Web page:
Denis Savard looks back on the Stanley Cup he won with the Montreal Canadiens 30 years ago and assesses what has caused the Canadian drought.
It will be 30 years before the NHL playoffs in 2023 that a Canadian team has won the Stanley Cup.
In 2022 the Edmonton Oilers would have been Canada’s only hope, but the Colorado Avalanche’s sweep of them in the Western Conference Finals ensures that the 1993 Montreal Canadiens will be the last North American team to win the iconic trophy.
Denis Savard, a Hall of Famer in hockey, was a member of the Montreal team which beat the Los Angeles Kings by 5-1 during the Finals in 1993. He still remembers vividly the moment of victory and its aftermath, even nearly 30 years after it happened.
He says, “I still get goosebumps when I think about it.” It’s an incredible feeling. It’s a great feeling, especially for a Montreal-born kid.
It’s heavy. The ultimate goal of any player is to reach the final buzzer, and then raise the trophy. You can’t take it away. As I watch the post-season, many great memories come back.
“That entire time was incredible. It was crazy. You’re right, there were many parties. “You can’t replicate that. You can’t invent that.”
Savard’s illustrious NHL career spanned 17 years and 1,196 games. But he may never have made it there without a pivotal moment during Game 2.
Jacques Demers, the Canadiens’ head coach, called a stick illegal on Marty McSorley when the Kings were 1-0 ahead in the series. The Kings would win 2-1 to give them a two-game lead in LA. McSorley was penalized with a minor of two minutes.
Demers pulled Patrick Roy from the goal to create the 6-on-4. Eric Desjardins then scored the second goal of the match to send it into overtime. He completed his hat trick in the extra time to secure the win.
Savard admits, “That was a huge step forward for us to win the Cup.” We had two men in mind, Marty McSorley and Luc Robitaille.
When you reach the final minutes of a match and are using an illegal stick you should switch to a legal one. You don’t wish to be penalized.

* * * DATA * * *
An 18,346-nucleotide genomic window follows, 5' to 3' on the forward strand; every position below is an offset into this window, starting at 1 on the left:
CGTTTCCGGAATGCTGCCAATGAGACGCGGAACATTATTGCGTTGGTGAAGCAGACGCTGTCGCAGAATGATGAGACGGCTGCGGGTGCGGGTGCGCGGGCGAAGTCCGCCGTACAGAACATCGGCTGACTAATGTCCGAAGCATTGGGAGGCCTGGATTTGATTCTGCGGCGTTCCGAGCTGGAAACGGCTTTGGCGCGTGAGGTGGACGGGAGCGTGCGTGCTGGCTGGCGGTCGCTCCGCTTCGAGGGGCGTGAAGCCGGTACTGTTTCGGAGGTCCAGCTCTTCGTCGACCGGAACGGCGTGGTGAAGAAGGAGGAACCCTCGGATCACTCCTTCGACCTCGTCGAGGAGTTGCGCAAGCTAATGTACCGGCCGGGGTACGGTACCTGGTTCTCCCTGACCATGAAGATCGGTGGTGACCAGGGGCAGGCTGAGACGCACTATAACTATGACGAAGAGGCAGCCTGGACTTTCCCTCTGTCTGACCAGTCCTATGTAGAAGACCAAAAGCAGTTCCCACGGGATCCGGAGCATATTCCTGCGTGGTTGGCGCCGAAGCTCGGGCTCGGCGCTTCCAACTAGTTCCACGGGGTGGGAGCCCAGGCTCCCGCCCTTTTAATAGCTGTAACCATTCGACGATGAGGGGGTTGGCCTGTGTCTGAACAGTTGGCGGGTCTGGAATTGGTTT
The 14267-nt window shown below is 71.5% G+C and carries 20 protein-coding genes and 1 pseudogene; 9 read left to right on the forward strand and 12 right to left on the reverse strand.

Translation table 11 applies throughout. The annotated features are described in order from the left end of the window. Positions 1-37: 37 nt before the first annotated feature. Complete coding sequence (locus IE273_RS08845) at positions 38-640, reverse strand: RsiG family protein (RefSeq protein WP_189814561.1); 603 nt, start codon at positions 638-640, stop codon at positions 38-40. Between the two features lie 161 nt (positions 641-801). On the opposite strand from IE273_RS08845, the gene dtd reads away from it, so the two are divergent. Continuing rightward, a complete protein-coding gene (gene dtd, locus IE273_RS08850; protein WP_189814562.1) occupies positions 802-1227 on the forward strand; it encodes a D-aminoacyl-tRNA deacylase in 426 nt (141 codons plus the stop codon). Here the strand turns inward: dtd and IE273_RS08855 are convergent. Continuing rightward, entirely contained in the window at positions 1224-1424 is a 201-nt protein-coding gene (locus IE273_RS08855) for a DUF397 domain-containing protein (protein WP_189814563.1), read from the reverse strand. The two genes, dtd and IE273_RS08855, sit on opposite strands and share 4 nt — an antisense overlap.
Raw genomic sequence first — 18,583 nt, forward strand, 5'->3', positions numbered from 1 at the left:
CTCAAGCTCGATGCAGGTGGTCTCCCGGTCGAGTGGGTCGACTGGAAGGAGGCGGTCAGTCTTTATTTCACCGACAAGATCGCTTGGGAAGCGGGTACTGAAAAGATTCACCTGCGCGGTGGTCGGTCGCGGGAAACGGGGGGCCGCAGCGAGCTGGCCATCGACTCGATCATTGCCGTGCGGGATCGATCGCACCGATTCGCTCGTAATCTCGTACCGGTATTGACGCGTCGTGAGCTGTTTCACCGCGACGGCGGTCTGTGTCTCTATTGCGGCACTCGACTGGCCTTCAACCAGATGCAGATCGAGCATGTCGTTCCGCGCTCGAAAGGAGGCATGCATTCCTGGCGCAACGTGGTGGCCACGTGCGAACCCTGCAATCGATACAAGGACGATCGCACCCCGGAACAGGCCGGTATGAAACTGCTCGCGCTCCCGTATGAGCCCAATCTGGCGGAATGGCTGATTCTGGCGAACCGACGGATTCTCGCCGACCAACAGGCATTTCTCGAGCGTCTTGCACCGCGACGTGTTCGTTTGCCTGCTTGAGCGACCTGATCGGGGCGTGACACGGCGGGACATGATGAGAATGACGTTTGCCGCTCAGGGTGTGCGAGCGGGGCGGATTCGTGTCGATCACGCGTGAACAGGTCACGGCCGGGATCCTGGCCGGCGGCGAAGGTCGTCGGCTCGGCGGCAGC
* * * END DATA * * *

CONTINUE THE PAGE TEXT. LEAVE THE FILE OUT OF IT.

It was a risk, but it worked out well for us. In a desperate situation, we had no choice but to act. “We had nothing else to do but try and get some power.”
The Canadiens won the Stanley Cup and series by a 4-1 margin.
Savard is not sure if the situation would have changed if McSorley had been called out for using an illegal stick.
The series was very tough and physical. “LA faced Toronto seven times before the finals. Who knows?
He says, “But coming back from being two games down going to LA is very difficult, especially to win the series.” We probably would not have.
I don’t remember the last time a team was down by two points and went on to win the next three games, but the odds would not have been in our Favor.
Savard does not regret how things ended up for Montreal.
He says, “You want to win in the best way possible.” It’s not like we lost the game in a bad way. There was just one rule. It was the norm in those days.
We knew it as players. There was no doubt that we had players who used illegal sticks. It could have been any of us.
It’s okay to be greedy. I am glad that we have won. “It is what it was, and we got a good result.”
Savard could not have imagined that in 30 years, a Canadian hockey team would win only one Stanley Cup. This is especially true when you consider the dominance of Canada from the mid-1980s until the early 1990s.